The events central to this appeal were described in Green's statement of “Uncontroverted Material Facts” as follows:
After Percy Green returned to his seat ․ he was quiet attentive and made no sounds, when School Board Member Darnetta Clinkscale[ ] made a silent signal to Security Officer Charles McCrary, which signal was seen by Mr. and Mrs. Purdy and Byron Clemens, McCrary in trun [sic] signaled to Security Officer Kestner Miller who approached the quiet Mr. Percy Green, who saw the signals of McCrary and Miller. Miller told Green “You must leave” to which Green replied “I'm a taxpayer” and “why”, to which Mr. Miller gave no explanation but signaled to McCrary and McCrary in turn made a “come forward” signal to the back of the room. Immediately two police officers approached Mr. Green, telling Green that he had to leave to which Mr. Green again[ ] asked “why” and again stated he was a taxpayer, but was never given a reason. Immediately the officer who spoke to him with another officer yanked Green from his seat onto the floor[.] Green in no manner resisted, his hands were limp as he was turned onto his stomach and handcuffed after which he was dragged on the floor at least thirty feet or more out of the auditorium․ There were many people who were disruptive at this Nov. 18, 2003 meeting and none of them were arrested, but Green who was not disruptive, contentious or out of order in any manner was the ONLY person arrested.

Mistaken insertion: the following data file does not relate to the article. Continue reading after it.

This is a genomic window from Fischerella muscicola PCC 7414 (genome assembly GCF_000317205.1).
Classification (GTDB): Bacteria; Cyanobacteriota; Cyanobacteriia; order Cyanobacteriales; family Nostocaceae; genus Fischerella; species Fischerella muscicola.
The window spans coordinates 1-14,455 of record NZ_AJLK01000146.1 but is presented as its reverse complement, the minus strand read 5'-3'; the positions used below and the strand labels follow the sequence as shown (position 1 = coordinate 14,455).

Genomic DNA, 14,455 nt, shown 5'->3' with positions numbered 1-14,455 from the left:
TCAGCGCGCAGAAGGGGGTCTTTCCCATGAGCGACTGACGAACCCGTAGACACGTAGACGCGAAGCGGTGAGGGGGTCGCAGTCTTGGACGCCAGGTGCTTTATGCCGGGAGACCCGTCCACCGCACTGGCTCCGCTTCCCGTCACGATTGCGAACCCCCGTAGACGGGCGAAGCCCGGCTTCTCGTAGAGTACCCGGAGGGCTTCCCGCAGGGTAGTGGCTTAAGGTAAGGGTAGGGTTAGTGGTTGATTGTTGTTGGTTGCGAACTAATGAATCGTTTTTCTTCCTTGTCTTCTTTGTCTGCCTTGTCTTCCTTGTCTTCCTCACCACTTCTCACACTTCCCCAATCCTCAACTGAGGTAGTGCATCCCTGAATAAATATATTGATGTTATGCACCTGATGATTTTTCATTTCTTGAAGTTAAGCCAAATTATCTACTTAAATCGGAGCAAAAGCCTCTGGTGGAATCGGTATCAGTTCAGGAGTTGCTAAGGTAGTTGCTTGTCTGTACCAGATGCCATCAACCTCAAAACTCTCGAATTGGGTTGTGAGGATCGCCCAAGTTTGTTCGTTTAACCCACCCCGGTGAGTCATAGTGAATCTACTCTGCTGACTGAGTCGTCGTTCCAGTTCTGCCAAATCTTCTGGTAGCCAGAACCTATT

The parties dispute whether McCrary also asked Green to leave. It is undisputed that Miller told or signaled to McCrary that Green would not leave before McCrary summoned the police officers. McCrary told the police officers Green was disruptive and asked them for assistance in getting Green to leave the meeting.